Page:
“All patients continued with their PPI medication as advised. As symptoms reduced, patients ceased to medicate. Use or cessation of PPIs was under the control of the patients’ doctors. At end-of-training in the 3 studies quoted 93%, 58% and 61% ceased all PPI medication, the remainder mostly reduced dose and intake frequency”.

Debbie Grayson
Debbie Grayson, pharmacist and expert in the use of PPI medication

PPI reduction and managing reflux rebound

Clinicians have traditionally found that patients can often find it difficult to cease PPI medication, although all are agreed that this is usually a valid aim. A major obstacle has been the Rebound Acid Hyper Secretion (RAHS) that patients often experience.

Debbie Grayson is a pharmacist and expert in the use of PPI medication and has a great deal of experience of successfully weaning patients. This article, published in the Primary Care Society for Gastroenterology (PCSG) magazine Digestif discusses the subject and presents successful strategies for managing the process.

Amongst other things she emphasises that merely stopping medication without addressing the underlying muscular weakness first will lead to reflux recurring. Learn from Debbie’s experience here.

Click to read the full article about how to get your patients off PPIs safly here!

User survey

A large-scale survey of IQoro users conducted in 2021 elicited the response that all but half of respondents (N=4,440) saw positive changes that they attributed to IQoro training within two months, and 75% within five. 

Similarly, the survey showed that 18% had ceased all PPI medication, and 26% had reduced intake. The equivalent figures for Over The Counter (OTC) medication were 21% and 75%. In all the outcome figures shown in this paragraph, some users had only been using their IQoro for a month and hence will have not usually added to the positive results picture.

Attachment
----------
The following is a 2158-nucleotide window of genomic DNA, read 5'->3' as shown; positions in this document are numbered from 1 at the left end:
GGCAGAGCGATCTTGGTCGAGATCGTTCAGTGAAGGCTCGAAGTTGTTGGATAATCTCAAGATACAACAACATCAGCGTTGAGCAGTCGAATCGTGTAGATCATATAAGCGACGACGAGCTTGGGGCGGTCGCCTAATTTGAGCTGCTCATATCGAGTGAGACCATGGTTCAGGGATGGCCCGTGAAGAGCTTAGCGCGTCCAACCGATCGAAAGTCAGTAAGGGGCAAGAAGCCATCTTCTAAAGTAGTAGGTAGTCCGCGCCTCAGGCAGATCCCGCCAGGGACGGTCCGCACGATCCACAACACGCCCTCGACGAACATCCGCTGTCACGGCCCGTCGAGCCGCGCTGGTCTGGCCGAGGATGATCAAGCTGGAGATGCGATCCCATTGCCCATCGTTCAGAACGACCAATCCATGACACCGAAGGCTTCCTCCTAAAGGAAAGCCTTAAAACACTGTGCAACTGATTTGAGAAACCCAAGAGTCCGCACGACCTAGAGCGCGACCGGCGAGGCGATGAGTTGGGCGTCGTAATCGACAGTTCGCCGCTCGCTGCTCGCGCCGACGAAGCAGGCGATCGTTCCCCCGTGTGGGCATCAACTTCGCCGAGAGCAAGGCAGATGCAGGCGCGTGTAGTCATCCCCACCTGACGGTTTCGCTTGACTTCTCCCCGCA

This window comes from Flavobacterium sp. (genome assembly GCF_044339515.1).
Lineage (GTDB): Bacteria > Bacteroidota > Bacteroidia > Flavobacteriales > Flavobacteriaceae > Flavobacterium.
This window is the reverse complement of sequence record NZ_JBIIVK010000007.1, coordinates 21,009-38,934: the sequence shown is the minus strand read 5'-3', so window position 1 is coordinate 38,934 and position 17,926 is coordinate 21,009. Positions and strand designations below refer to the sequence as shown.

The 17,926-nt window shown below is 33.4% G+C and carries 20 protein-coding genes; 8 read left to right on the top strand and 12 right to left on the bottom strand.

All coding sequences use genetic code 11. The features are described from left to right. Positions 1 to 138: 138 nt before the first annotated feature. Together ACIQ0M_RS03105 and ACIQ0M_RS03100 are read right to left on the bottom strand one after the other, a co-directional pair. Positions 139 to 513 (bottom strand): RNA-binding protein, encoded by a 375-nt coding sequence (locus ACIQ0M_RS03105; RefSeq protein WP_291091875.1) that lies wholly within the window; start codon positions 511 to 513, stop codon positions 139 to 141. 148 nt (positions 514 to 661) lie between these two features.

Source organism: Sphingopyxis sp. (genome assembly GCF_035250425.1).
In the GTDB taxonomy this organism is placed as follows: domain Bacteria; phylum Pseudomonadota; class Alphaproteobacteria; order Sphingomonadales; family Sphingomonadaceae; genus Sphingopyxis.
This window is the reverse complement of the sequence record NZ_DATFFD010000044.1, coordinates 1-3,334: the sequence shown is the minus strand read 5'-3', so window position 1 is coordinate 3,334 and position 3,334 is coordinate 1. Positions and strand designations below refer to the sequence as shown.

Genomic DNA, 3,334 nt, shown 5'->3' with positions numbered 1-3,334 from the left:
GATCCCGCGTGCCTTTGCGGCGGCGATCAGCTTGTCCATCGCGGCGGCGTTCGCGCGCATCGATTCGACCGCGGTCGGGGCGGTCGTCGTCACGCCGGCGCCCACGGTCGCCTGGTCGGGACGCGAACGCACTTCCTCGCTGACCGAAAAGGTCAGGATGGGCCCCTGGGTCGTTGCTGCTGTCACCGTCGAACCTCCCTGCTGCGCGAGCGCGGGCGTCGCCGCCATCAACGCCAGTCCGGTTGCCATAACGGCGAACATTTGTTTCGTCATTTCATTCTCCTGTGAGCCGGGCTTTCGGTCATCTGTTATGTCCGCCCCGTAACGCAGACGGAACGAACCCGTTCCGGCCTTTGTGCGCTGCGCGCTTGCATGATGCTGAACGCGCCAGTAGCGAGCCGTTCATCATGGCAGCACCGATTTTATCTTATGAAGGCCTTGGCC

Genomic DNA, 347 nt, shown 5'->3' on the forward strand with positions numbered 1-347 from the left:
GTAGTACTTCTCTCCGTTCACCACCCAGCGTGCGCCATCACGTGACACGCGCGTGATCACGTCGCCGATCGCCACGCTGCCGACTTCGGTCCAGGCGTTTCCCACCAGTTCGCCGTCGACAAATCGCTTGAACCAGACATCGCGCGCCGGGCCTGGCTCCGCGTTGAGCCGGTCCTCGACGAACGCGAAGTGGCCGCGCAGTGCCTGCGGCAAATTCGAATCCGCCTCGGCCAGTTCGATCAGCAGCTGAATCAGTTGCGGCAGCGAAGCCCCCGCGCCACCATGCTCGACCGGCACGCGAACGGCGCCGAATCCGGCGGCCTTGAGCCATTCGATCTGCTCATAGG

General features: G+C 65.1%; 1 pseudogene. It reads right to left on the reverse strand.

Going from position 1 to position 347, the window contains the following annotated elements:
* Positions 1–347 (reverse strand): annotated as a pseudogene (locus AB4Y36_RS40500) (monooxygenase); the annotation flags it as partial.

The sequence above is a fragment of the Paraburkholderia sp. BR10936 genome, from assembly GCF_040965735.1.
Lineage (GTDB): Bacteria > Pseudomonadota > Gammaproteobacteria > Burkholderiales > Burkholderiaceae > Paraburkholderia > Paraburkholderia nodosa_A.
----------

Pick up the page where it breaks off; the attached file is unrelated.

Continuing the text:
IQoro users

Acid reflux treatment with IQoro

IQoro is used by over 100,000 individuals across Europe to self-treat. 77% of these are treating acid reflux conditions. 

Independent SLTs in the UK were early adopters, 30+ NHS Trusts deployed IQoro to some extent before prescription status in May 2022. Most healthcare professionals in the UK who have used IQoro so far have used it to treat dysphagia and related conditions. 

A Service Evaluation conducted by the Royal Devon and Exeter NHS Trust and supported by the South West Academic Health Science Network (AHSN) specifically evaluated the suitability of IQoro in treating patients in NHS acute, in-patient rehab, and community settings. 

This included patients with dysphagia also presenting with the symptoms of acid reflux. Speech therapists in the NHS use IQoro to treat voice disorders caused by acid reflux.

IQoro is a cost-effective treatment

Possible savings are in the areas of reduced medication costs, avoided future visits to primary and secondary care, avoided endoscopies in non-red flag cases (£500) avoided laparoscopic fundoplication procedures (£4,434).

Contraindications to the use of IQoro

IQoro is contraindicated in patients suffering from

  • Trigeminal neuralgia
  • Paraesophageal hernia
  • Achalasia Cardiae

And the treatment should be started carefully for patients with 

  • Tinnitus
  • Whiplash injury
  • Peripheral facial palsy

You can read more about this here: